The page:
Krystkowiak’s current options are limited in that sense. The consolation is Utah appears to have enough offensive capability to finish in the middle of the Pac-12, as long as its defense remains better than Ray Giacoletti’s last Utah team of 2006-07. Those Utes were ranked No. 308.

Washington at Utah 

At the Huntsman Center 

Tipoff: Thursday, 8 p.m. 

TV: FS1. 

Radio: ESPN 700. 

Records: Washington 10-4 (1-0 Pac-12); Utah 7-7 (1-1 Pac-12).

Series history: Utah leads, 15-9.

Last meeting: Utah 70, Washington 58 (2018). 

About the Huskies: Washington has lost six straight games to Utah, being swept each of the previous three seasons. … The Huskies opened Pac-12 play with an 85-67 win over Washington State after trailing early in the second half. Senior guard David Crisp led Washington with 23 points. … Washington has played two true road games this season, losing 88-66 at Auburn and 81-79 at Gonzaga.  …. Sophomore guard Jaylen Nowell leads the Huskies with a 17.3 scoring average. 

About the Utes: Utah has had eight individual scoring efforts of 20-plus points this season, and guard Sedrick Barefield (24/26) and forward Donnie Tillman (22/21) contributed four of them in last week’s win at Arizona State and overtime loss at Arizona. … After losing to Princeton and Utah and beating Colorado, ASU (formerly No. 17) received only one vote in this week’s AP Top 25. … The Utes will host Washington State on Saturday (6 p.m.). The Cougars will play Thursday at Colorado. … Salt Lake Community College has signed former Ute guard Christian Popoola, who left the program on good terms in December.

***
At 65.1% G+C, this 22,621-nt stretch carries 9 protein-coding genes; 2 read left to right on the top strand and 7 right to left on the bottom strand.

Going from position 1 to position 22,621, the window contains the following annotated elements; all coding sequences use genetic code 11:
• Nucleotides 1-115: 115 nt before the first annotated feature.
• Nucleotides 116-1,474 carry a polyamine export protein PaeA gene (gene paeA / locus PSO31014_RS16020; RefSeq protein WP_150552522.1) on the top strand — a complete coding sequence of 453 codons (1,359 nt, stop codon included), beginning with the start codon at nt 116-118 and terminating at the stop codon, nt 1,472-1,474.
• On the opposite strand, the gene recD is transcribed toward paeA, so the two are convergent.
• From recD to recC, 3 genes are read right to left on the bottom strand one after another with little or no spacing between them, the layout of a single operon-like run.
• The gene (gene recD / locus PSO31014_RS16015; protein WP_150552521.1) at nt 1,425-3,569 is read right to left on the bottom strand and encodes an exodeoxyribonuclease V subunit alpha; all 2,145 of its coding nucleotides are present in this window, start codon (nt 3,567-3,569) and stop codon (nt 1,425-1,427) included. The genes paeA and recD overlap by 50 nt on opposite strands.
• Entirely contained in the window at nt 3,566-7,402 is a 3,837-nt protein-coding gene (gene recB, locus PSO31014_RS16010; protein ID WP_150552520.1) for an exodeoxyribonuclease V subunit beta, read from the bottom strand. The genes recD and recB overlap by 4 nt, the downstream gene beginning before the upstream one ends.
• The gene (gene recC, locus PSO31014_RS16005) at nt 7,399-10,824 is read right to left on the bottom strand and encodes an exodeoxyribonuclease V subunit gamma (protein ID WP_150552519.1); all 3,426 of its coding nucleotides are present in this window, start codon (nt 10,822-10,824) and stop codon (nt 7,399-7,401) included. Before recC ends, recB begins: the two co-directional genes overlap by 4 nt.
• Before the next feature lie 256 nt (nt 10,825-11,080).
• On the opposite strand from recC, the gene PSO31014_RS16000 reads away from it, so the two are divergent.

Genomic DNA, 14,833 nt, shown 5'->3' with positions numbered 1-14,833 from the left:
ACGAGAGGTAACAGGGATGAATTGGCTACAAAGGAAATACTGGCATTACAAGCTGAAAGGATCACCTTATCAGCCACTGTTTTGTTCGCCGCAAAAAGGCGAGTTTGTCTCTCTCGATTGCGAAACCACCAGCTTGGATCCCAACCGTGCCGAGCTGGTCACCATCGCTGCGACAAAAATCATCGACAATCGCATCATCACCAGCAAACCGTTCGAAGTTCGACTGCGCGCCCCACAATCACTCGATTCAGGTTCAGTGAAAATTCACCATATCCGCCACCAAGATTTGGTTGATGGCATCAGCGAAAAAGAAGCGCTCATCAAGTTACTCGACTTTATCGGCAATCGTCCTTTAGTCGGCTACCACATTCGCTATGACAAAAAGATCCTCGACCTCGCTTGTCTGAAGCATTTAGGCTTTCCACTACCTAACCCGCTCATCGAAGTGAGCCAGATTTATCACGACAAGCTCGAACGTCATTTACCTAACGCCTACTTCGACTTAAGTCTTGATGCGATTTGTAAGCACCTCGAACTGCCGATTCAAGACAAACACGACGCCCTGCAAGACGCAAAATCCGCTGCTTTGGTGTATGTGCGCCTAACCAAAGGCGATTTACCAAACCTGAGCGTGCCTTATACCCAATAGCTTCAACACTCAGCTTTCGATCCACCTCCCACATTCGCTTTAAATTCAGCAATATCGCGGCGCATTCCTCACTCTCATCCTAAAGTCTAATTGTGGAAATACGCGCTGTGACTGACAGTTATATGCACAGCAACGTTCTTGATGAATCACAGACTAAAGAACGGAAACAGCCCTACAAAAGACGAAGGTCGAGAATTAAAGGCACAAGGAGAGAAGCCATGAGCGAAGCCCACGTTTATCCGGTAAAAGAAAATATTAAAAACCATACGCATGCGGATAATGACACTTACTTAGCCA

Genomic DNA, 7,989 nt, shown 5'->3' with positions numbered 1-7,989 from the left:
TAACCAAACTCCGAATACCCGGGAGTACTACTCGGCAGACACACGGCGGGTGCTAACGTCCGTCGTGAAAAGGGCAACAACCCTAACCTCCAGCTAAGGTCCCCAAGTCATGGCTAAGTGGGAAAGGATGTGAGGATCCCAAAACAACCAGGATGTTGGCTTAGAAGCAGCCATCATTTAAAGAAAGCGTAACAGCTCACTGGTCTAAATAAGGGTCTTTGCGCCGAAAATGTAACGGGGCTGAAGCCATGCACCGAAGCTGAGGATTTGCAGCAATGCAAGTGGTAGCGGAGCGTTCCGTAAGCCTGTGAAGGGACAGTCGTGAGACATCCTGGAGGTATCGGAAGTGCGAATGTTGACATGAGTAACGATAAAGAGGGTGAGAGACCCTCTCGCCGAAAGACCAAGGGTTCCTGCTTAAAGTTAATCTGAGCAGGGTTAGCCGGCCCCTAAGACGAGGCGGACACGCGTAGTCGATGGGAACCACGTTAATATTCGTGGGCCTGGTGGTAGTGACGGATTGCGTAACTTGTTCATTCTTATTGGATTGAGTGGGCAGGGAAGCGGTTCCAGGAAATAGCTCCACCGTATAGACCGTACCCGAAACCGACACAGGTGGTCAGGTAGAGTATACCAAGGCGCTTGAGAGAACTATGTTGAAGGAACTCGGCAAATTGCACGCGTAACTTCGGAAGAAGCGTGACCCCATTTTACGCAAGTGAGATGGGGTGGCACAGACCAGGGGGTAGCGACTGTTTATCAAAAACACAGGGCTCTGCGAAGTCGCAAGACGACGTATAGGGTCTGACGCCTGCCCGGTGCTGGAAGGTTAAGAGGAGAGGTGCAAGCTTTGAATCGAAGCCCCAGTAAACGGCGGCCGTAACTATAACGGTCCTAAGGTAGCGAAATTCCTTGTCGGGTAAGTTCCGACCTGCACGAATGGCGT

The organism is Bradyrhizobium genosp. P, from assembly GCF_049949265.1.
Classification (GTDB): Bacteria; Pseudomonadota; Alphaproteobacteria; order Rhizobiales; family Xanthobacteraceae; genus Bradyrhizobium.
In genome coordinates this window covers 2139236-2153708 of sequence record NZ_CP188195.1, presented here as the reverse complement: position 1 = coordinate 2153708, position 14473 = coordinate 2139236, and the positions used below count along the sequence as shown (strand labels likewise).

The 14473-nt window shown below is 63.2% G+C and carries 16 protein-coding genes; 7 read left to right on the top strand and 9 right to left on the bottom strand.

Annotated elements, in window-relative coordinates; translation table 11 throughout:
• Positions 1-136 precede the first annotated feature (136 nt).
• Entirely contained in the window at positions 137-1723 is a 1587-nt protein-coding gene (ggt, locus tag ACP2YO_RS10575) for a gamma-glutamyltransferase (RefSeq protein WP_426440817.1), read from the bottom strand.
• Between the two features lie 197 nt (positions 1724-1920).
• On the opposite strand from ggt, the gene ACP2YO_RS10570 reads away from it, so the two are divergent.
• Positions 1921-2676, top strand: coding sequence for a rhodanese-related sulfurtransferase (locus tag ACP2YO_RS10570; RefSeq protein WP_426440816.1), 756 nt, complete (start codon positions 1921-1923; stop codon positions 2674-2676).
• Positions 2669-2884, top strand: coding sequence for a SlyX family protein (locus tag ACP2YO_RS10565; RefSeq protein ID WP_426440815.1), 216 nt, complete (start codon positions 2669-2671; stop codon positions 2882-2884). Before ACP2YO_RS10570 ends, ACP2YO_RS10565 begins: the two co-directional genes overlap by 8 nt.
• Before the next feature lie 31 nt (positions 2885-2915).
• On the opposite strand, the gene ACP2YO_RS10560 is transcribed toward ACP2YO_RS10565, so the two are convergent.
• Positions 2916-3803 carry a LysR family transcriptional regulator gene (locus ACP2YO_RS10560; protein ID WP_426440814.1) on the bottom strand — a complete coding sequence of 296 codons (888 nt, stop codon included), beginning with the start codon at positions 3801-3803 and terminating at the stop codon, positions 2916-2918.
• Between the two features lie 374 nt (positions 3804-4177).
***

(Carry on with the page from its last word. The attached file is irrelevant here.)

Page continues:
Utah’s rankings in the Larry Krystkowiak era in adjusted defensive efficiency, based on points allowed per possession against an average opponent:

2011-12 – No. 262

2012-13 – No. 116

2013-14 – No. 33

2014-15 – No. 6

2015-16 – No. 60

2016-17 – No. 72

2017-18 – No. 63

2018-19 – No. 287

Source: kenpom.com